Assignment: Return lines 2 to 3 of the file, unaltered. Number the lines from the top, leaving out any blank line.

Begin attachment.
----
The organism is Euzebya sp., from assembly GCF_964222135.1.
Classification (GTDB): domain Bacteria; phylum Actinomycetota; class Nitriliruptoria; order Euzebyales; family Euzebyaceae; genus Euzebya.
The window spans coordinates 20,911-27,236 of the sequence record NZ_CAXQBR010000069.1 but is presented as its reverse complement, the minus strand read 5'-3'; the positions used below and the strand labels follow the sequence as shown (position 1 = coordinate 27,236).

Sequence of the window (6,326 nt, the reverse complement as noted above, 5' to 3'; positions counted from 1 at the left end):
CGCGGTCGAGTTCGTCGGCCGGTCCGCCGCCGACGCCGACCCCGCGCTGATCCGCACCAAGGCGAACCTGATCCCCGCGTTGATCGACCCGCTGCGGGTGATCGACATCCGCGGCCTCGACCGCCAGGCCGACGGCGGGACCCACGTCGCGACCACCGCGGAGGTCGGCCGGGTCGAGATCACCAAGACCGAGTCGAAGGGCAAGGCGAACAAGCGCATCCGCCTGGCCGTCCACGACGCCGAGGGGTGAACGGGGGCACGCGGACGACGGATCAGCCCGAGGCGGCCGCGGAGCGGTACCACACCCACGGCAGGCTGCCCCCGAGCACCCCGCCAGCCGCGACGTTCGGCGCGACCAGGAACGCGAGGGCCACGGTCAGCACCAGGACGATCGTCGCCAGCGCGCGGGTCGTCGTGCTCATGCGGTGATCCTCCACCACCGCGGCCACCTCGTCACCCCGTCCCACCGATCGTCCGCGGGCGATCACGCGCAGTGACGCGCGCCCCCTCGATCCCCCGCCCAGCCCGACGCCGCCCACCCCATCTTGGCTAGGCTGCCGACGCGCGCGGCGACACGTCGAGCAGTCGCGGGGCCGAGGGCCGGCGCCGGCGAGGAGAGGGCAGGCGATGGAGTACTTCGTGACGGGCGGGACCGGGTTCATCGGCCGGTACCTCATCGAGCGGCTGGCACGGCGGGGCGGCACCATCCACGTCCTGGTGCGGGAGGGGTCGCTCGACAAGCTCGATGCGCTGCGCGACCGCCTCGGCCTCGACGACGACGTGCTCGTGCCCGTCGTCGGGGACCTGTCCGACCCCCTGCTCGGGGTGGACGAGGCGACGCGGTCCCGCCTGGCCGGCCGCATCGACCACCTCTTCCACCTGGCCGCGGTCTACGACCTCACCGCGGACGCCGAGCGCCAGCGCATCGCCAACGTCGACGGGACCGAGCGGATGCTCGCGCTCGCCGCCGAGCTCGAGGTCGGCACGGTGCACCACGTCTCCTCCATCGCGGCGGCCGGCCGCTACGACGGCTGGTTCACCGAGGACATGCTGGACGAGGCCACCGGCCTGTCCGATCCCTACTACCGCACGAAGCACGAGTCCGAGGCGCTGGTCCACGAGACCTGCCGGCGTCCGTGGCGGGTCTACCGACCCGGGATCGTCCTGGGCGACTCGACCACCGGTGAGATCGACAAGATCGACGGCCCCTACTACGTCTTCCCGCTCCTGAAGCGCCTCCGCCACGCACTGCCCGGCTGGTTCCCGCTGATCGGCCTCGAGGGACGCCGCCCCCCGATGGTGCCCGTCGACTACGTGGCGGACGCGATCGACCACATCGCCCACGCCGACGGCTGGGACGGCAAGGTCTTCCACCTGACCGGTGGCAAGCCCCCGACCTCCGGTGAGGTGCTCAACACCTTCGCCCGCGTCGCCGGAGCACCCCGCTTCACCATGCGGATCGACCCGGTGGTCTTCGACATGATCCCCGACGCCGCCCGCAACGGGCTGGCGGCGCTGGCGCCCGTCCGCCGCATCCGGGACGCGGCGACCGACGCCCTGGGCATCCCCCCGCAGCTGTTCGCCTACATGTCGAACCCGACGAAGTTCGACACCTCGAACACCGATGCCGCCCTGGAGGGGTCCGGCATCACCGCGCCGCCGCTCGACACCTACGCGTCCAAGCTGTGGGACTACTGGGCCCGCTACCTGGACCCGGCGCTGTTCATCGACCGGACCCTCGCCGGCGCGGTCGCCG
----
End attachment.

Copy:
Classification (GTDB): domain Bacteria; phylum Actinomycetota; class Nitriliruptoria; order Euzebyales; family Euzebyaceae; genus Euzebya.
The window spans coordinates 20,911-27,236 of the sequence record NZ_CAXQBR010000069.1 but is presented as its reverse complement, the minus strand read 5'-3'; the positions used below and the strand labels follow the sequence as shown (position 1 = coordinate 27,236).